Advanced Notifications Settings

Notification options affection behaviour & Payload Information

When sending push notifications from iZooto, we collect these requests and send them to Google and Apple who then distribute them to your subscribers. These notifications are "held" by their servers until the device becomes online.

Show Latest

If sending frequent notifications, especially on something that is changing like "election updates" or "cricket scores", you may want to consider Show Latest. This allows replacing older or irrelevant notifications with newer ones; solving the problem of notifications piling up and overwhelming users whenever they are not actively checking their notifications.

Show Latest works by only showing the latest notification of a given type, replacing all the other unread notifications of the same type that have been sent before the current one. For instance, if you are sending notifications related to a cricket match and want to update users on the latest scores, you would want to replace those notifications with whatever is the latest one.

The way this works is by adding a Campaign Tag (API parameter: override_tag) to particular types of notifications you are sending wherein you would like the latest notification to replace the earlier ones. Then, every time you wish to have a future notification override previous ones, you add the same Campaign Tag (override_tag) to it.

If your app sends three notifications with the same Campaign Tag like:

  1. Sent at 10:31 AM: "India off to a solid start. 25 for 0 after 3 overs."
  2. Sent at 11:18 AM: "India continue their onslaught. 84 for 0 after 9 overs."
  3. Sent at 11:47 AM: "India lose their first wicket. 95 for 1 after 10 overs."

If a user does not open their device until 12 PM, they would only see the third notification. If the user opened the device at 11 AM and then at 12 PM, they would see the first notification, and then at 12 PM, they would see the third notification.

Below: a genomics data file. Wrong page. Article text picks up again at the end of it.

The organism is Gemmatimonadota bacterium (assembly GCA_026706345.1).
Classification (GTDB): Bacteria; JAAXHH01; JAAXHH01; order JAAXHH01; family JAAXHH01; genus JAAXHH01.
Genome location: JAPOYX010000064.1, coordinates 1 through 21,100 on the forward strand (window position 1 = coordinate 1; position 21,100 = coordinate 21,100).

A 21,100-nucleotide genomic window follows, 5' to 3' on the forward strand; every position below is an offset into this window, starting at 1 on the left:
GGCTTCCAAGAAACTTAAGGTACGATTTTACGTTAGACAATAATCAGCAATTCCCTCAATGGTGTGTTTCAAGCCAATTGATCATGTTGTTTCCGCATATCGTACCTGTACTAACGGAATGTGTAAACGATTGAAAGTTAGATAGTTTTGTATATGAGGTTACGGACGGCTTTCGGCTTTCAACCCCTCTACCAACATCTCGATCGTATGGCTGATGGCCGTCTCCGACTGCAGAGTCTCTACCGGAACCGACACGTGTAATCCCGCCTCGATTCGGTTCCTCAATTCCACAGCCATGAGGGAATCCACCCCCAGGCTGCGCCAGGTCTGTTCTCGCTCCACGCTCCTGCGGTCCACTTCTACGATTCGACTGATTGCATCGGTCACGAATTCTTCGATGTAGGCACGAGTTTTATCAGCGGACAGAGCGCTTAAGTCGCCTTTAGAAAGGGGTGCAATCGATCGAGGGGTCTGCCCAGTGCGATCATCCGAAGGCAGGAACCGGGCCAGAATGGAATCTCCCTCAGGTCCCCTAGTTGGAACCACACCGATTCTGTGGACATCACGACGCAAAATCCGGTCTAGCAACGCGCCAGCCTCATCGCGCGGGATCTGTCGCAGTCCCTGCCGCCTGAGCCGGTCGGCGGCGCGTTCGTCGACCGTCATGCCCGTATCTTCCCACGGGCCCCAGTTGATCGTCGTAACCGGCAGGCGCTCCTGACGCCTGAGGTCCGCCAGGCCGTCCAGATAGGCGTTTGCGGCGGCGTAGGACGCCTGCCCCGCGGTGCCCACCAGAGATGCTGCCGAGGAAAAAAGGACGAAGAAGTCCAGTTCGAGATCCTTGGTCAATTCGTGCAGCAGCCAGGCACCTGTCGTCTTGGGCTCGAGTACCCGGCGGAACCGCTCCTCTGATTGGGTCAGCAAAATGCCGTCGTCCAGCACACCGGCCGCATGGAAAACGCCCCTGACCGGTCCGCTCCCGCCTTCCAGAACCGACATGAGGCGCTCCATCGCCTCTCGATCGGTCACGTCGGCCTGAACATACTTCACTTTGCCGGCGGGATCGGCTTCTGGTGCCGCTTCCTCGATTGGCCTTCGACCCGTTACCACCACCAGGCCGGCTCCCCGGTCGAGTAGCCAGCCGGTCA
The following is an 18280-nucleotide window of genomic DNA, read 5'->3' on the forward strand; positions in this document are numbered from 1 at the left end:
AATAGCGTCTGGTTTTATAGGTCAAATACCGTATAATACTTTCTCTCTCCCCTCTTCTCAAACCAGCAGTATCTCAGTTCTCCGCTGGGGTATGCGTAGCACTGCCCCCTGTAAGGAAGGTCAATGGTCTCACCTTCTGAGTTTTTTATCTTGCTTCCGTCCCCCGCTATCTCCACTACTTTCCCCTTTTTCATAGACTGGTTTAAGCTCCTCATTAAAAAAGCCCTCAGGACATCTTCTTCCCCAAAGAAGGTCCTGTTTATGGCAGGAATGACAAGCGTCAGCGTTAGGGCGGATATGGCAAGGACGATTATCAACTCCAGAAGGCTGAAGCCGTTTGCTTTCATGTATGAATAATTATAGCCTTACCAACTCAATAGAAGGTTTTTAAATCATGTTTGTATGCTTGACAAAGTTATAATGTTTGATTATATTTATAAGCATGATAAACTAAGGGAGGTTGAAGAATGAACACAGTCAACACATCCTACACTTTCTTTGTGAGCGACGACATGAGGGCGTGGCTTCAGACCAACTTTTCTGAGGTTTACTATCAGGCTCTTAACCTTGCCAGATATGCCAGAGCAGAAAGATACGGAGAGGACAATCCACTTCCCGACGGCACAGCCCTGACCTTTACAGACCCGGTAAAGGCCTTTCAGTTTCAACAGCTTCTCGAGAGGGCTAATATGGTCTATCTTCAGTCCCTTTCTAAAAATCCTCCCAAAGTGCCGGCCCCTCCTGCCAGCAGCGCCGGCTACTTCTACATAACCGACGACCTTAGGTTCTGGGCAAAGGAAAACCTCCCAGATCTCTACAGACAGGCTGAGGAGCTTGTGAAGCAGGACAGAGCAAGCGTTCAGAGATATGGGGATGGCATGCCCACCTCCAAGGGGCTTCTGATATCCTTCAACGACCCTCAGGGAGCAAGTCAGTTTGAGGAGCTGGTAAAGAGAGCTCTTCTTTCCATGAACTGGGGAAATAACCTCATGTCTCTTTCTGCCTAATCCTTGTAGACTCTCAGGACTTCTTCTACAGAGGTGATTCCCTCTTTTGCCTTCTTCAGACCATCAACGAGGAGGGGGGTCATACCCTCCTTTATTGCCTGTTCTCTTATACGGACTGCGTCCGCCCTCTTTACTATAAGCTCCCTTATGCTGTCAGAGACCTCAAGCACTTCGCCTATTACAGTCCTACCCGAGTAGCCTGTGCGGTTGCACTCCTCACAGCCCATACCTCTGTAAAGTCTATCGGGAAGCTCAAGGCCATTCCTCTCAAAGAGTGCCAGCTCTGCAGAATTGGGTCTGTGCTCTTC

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This is available for Web, Android and iOS push.

Removing Notifications without Replacing Them

In certain cases, you may want notifications to "self-destruct" or be removed from the device without replacing them with others. There are a couple of options available for this:

Android: Within the Notification Service Extension, use the native Android API setTimeoutAfter method to remove the notification after a certain amount of time.

iOS: Apple provides the native removeDeliveredNotifications(withIdentifiers:) method and getDeliveredNotifications(completionHandler:) method to target the expired notifications and remove them.


Notification Grouping

Android Notification Grouping

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Behaviour Changes

  • Manually setting the group only works on Android 6 and lower.
  • Android 7.0+ will automatically group your notifications after the device has 4 or more visible notifications for your app.
  • Android 7.0+ automatically generates the text for the summary notification for the grouped notifications.

For Android 7+, you can setup your Android NotificationExtensionService to group messages and add another NotificationExtenderService to update the summary. Please refer to Android's Group Notify Guide for more details.

Note that there are some limitations that Android 7+ has for these summary notifications. You can only modify the text, accent color and small icon. However, you can still modify the children.

iOS Notification Grouping

With iOS 12+, Apple introduced the concept of grouping notifications with specific "thread ids" along with adding a summary and how many notifications within that summary. Please refer to this documentation from Medium for more details.


Time to Live

This is the number of seconds a notification will be held by the FCM/APNS/VAPID servers before being delivered to your users if their device is not online by the time of sending.

From the panel, this can be set in Days, Hours, or Minutes.

If you are using the Rest API, this needs to be defined in seconds using the ttl parameter.

If no value is specified, this defaults to 24 hours for all the channels. This means if the device does not come online within 24 hours, the message will not be sent to that device.

For example, if you set TTL to 3 hours (10800 seconds) and my device does not have an internet connection for 3 hours and 1 second or longer, I will not get the notification.

TTL does not remove the notification from the device once it has been received. You can use our Show Latest feature to achieve this.

For more details on setting the TTL parameter, please see our Campaign Creation guide.

iOS Limitation - Apple will only store the most recent notification sent to a device on the APNS servers. If you send multiple notifications to an iOS device while it is offline, only the most recent notification will show when the device comes back online. Please see Apple's APNS Overview for more details on this.